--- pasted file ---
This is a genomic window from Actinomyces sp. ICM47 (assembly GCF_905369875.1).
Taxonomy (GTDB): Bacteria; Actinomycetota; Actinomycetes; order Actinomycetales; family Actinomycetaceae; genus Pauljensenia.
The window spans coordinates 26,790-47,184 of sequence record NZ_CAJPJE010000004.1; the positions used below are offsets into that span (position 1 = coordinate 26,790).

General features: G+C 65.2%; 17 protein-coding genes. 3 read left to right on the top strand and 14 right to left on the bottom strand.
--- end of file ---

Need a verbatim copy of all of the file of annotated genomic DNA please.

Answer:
This is a genomic window from Actinomyces sp. ICM47 (assembly GCF_905369875.1).
Taxonomy (GTDB): Bacteria; Actinomycetota; Actinomycetes; order Actinomycetales; family Actinomycetaceae; genus Pauljensenia.
The window spans coordinates 26,790-47,184 of sequence record NZ_CAJPJE010000004.1; the positions used below are offsets into that span (position 1 = coordinate 26,790).

General features: G+C 65.2%; 17 protein-coding genes. 3 read left to right on the top strand and 14 right to left on the bottom strand.